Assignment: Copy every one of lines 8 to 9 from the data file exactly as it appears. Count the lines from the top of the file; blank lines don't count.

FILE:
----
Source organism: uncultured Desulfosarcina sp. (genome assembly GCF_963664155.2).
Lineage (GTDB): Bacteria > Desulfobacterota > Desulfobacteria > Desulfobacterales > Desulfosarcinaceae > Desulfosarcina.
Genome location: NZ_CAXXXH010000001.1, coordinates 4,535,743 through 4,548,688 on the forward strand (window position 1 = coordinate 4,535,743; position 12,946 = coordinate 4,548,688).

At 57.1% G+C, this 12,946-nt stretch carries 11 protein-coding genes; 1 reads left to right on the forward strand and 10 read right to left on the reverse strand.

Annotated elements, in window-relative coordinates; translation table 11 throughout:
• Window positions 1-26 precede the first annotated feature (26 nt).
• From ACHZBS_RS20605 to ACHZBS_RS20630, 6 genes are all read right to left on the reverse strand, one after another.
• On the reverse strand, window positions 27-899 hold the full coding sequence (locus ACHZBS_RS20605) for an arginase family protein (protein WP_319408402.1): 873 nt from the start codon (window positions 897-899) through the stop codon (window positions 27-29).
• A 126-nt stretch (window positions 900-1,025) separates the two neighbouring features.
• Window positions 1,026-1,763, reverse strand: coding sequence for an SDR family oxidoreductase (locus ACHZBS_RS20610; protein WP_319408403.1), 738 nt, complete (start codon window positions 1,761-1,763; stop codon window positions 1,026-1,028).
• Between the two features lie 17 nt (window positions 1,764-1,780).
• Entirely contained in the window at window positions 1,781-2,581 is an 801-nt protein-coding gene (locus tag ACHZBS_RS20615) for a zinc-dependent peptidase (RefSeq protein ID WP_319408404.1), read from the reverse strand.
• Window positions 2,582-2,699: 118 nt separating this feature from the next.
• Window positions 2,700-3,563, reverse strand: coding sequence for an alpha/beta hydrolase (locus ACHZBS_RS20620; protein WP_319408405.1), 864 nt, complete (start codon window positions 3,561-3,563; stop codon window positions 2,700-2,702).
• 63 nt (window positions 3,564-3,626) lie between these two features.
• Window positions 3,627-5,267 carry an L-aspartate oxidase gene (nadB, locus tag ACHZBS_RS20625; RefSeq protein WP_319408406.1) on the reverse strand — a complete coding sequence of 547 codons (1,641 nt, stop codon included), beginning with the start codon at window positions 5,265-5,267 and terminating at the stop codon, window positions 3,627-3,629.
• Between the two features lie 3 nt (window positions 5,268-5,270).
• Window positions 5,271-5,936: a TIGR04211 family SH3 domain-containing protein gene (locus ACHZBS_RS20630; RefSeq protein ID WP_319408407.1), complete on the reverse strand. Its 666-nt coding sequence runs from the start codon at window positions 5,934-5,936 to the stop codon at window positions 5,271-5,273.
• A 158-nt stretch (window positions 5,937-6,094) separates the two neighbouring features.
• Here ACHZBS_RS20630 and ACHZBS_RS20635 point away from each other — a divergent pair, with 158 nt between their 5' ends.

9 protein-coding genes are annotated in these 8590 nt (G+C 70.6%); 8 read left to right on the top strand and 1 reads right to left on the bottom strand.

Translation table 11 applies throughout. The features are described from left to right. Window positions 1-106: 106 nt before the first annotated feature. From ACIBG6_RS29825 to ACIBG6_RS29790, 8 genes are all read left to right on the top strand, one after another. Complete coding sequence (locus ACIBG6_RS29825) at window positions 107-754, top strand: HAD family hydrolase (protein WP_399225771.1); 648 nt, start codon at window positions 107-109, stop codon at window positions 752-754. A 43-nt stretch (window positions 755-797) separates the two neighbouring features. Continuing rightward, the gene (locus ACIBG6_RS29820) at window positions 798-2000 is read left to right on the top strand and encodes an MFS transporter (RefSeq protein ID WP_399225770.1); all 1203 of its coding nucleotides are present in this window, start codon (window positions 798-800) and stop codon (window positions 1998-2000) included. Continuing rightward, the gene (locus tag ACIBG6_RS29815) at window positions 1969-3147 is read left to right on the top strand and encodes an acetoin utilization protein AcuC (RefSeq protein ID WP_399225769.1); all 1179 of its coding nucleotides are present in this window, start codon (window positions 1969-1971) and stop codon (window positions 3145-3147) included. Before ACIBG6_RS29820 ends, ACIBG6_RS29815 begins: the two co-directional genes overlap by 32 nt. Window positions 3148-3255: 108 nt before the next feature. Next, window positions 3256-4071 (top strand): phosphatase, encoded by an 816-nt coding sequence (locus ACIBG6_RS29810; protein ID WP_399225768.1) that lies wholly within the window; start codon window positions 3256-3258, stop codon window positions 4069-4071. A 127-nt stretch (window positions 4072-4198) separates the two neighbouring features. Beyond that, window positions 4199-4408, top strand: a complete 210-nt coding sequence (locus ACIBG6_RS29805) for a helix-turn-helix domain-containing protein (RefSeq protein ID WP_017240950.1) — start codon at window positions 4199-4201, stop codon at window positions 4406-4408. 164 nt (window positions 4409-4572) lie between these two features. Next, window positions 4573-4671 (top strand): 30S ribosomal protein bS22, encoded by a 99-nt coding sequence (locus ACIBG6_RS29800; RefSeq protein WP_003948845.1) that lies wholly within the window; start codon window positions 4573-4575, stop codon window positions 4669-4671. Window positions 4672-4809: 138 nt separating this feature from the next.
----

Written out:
• On the reverse strand, window positions 27-899 hold the full coding sequence (locus ACHZBS_RS20605) for an arginase family protein (protein WP_319408402.1): 873 nt from the start codon (window positions 897-899) through the stop codon (window positions 27-29).
• A 126-nt stretch (window positions 900-1,025) separates the two neighbouring features.